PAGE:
Future Directions and Challenges

As our understanding of RNA editing continues to evolve, supported by significant advances in innovative technologies, questions and challenges remain. Unraveling RNA editing mechanisms, identifying novel editing events, and deciphering their consequences represent ongoing areas of research.

The FDA and other regulatory agencies are also working to accelerate testing of genetic treatments in rare disease. Therapeutics like RNA editing are advantageous to pursue in Rett because they are platform technologies, which means once the first RNA mutation is successfully corrected, the tools to direct ADAR’s attention and correct other mutations can rapidly be swapped in, shaving off vast amounts of time and research that are typically needed to develop separate therapeutics.


Delving deeper into the mysteries of RNA editing unlocks new insights into the complexity of gene regulation and opens doors to discoveries that may be transformative for the future of medicine. In the dance to correct or replace mutations, RNA editing emerges as an intriguing choreographer, orchestrating dynamic changes within the transcriptome with precision and rivaling approaches for DNA editing or gene replacement. Compared to gene replacement approaches that add in a healthy copy of MECP2, RNA editing corrects the protein deficiency in place and maintains normal cellular signals guiding MECP2 expression.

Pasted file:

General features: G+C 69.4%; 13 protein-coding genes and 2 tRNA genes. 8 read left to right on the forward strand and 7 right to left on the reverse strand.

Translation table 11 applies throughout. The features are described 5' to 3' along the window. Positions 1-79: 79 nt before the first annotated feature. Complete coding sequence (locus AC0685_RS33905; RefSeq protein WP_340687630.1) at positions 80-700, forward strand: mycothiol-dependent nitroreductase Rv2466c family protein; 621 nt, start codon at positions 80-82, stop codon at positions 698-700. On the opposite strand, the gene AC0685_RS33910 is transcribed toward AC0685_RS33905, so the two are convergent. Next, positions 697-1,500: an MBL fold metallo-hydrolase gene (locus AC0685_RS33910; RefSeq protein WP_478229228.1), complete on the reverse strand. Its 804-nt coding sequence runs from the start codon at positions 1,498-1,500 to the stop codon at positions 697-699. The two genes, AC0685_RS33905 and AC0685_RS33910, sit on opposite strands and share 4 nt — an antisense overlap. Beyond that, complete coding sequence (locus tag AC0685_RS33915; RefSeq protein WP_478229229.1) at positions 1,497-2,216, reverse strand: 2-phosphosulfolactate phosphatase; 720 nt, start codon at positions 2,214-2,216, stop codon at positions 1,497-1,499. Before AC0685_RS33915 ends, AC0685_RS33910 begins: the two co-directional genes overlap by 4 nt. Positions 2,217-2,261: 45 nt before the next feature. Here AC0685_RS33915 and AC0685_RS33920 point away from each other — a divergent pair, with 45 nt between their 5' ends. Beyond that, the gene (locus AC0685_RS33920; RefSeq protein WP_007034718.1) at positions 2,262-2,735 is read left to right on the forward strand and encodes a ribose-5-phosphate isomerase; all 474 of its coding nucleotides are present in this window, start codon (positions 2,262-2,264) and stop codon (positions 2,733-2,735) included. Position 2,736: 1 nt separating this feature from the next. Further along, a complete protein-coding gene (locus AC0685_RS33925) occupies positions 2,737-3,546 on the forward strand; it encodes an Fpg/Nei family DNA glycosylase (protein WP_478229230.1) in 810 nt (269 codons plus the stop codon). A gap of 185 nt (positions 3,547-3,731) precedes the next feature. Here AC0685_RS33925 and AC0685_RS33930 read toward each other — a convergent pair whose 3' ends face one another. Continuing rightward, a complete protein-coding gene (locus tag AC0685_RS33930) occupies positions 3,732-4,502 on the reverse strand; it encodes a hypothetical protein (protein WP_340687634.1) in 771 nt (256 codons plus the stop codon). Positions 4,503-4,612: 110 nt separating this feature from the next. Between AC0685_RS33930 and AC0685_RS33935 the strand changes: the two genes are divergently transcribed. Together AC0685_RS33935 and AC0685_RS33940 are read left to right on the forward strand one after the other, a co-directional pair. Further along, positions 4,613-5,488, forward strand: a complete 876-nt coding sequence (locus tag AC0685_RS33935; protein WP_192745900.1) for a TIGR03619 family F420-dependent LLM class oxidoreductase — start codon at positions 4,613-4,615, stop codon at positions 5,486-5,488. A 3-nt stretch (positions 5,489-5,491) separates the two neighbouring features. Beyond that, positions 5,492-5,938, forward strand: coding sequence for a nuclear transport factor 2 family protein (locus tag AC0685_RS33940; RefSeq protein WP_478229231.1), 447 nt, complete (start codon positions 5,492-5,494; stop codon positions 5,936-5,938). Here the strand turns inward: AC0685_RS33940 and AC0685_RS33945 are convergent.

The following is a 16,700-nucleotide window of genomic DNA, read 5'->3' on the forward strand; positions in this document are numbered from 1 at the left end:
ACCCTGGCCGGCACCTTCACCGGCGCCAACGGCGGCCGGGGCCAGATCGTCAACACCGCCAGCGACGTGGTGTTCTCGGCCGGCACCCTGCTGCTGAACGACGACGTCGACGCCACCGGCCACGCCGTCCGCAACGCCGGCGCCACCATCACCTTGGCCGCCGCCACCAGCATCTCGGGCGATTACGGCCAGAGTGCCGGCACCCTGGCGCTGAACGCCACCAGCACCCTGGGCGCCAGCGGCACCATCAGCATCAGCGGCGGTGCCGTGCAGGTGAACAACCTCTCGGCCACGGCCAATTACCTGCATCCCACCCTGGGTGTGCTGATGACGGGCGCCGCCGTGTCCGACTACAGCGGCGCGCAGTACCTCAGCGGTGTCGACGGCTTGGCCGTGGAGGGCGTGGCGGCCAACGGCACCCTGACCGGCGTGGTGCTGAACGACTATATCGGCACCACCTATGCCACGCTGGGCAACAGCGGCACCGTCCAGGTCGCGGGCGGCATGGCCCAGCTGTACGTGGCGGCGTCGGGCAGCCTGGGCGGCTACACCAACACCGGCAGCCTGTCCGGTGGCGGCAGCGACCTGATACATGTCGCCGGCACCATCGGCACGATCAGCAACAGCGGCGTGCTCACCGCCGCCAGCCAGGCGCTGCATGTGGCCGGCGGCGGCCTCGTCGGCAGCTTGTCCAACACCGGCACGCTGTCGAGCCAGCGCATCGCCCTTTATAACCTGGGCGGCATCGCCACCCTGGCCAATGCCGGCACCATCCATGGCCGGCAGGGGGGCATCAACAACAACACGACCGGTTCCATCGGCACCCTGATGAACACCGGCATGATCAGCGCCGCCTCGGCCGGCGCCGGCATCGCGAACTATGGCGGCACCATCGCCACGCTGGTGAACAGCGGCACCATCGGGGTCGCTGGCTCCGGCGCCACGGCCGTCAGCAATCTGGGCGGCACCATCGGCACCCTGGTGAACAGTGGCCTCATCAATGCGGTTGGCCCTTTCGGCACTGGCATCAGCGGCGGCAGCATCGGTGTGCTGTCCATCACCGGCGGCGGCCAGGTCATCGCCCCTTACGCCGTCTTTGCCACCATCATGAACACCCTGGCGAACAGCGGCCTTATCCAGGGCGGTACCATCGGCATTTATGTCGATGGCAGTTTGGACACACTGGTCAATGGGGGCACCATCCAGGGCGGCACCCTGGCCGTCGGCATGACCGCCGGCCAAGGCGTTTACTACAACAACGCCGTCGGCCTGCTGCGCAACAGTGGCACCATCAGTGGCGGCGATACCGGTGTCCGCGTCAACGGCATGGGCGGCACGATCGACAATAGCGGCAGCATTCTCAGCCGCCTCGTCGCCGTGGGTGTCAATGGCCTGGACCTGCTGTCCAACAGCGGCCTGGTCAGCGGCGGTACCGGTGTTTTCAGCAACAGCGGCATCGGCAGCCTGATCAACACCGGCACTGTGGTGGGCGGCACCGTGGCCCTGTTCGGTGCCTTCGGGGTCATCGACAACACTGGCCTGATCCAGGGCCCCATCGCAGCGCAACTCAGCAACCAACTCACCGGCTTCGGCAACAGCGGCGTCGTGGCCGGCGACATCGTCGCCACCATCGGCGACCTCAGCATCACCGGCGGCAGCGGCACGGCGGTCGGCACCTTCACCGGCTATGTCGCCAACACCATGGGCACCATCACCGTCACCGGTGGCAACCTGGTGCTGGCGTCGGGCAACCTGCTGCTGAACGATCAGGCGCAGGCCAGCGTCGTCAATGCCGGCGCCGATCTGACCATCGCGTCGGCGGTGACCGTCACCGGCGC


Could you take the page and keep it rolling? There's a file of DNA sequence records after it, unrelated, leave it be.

The greatest challenge to overcome in gene therapies and correction in the brain is delivery. Current gene therapy clinical studies utilize AAV, a viral based delivery platform to deliver healthy copies of MECP2 to brain cells. This adds high cost to treatments, and can be toxic at high doses, and due to immune issues is limited for now to only one treatment per patient. Small RNAs, on the other hand, can be delivered without being packaged, and with some modifications to improve stability, can be active for 6 – 9 months. That makes potential re-dosing schedules very reasonable for patients.

RSRT is very excited about the horizon we can see for the next 2 – 3 years for RNA editing, and supporting both research and industry development to achieve new treatment opportunities in RTT.